During the 11km/7miles deep dive to the deepest part of the ocean, Victor Vescovo didn’t only discover new creatures but also found plastic at the bottom of the Mariana Trench.
The bottom of the Mariana Trench is the deepest point of our oceans and is known as the “Challenger Deep”, it lies at a depth of around 11km (6.8 miles).
American explorer Victor Vescovo spent four hours exploring the bottom of the trench in his submersible ‘Limiting Factor’, built to withstand the immense pressure of the deep. At 10,927m (35,849ft) Vescovo broke the last world record by 16m/52ft.
It is the third time humans have reached the ocean’s extreme depths.
The first humans to explore the depths of the Mariana Trench were US Navy lieutenant Don Walsh and Swiss engineer Jacques Piccard. They reached the ocean floor aboard the bathyscaphe Trieste on January 23, 1960. In 2012, Canadian filmmaker, environmentalist, deep-sea explorer, and philanthropist James Cameron made a solo dive in his bright green submarine.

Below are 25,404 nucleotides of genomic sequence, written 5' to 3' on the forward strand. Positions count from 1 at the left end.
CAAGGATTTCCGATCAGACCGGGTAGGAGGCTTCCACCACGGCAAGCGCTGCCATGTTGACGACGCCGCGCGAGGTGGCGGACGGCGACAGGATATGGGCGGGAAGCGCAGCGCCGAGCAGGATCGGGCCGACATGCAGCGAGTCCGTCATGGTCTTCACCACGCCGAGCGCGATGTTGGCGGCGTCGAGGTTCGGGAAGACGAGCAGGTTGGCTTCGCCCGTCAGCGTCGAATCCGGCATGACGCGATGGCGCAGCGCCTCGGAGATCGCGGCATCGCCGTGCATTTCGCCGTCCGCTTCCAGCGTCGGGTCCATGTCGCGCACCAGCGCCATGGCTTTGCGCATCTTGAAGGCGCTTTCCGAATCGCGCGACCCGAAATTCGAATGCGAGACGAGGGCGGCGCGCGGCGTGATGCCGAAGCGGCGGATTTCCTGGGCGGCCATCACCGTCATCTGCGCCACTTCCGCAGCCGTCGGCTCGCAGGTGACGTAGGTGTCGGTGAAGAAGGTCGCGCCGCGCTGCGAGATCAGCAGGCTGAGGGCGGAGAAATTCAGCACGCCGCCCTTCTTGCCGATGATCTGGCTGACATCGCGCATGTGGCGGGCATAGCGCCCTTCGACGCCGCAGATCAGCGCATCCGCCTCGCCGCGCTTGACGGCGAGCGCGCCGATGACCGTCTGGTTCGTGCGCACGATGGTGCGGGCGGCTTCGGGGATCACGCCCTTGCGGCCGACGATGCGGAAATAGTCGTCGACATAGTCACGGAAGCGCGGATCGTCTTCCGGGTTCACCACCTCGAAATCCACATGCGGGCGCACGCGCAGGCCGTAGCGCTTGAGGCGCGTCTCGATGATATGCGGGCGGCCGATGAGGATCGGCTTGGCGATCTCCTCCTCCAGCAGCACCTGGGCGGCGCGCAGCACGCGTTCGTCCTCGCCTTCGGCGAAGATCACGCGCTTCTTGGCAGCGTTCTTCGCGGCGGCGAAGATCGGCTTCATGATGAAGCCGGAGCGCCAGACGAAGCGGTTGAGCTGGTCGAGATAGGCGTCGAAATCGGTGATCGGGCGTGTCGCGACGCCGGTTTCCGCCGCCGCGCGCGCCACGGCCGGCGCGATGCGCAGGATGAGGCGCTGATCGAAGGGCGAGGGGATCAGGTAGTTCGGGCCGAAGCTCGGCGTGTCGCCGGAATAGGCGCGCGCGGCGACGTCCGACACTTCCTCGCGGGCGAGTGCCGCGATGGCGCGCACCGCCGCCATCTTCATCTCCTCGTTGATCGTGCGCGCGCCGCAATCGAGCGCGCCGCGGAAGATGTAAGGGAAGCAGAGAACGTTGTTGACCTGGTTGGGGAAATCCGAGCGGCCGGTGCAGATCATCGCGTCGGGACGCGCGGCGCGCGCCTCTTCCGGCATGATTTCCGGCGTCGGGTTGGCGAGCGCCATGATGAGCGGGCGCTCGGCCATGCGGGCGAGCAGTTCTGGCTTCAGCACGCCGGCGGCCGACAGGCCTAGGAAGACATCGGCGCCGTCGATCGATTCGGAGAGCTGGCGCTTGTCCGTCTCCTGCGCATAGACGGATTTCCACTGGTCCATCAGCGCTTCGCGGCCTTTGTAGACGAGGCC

A total of five dives took place starting from the 28th of April. The last dive was on the 7th of May 2019. The submarine also reached it’s deepest on the first day.
New world record
Vescovo spent 248 minutes at the bottom of the Pacific Ocean that day, which is also a new world record for a solo dive according to The Five Deeps Expedition. In total the vessel spent 15.5 hours doing research at the bottom of the Mariana Trench.
The team believes they have discovered four new species of prawn-like crustaceans called amphipods. Other animals were also seen deep in the ocean, and samples of rock were collected from the seafloor.
To our greatest concern, a plastic bag and candy wrappers were also found on the seabed. The scientists now plan to test the creatures they collected to see if they contain microplastics – a recent study found this was a widespread problem, even for animals living in the deep.
Header image credits: ReeveJolliffe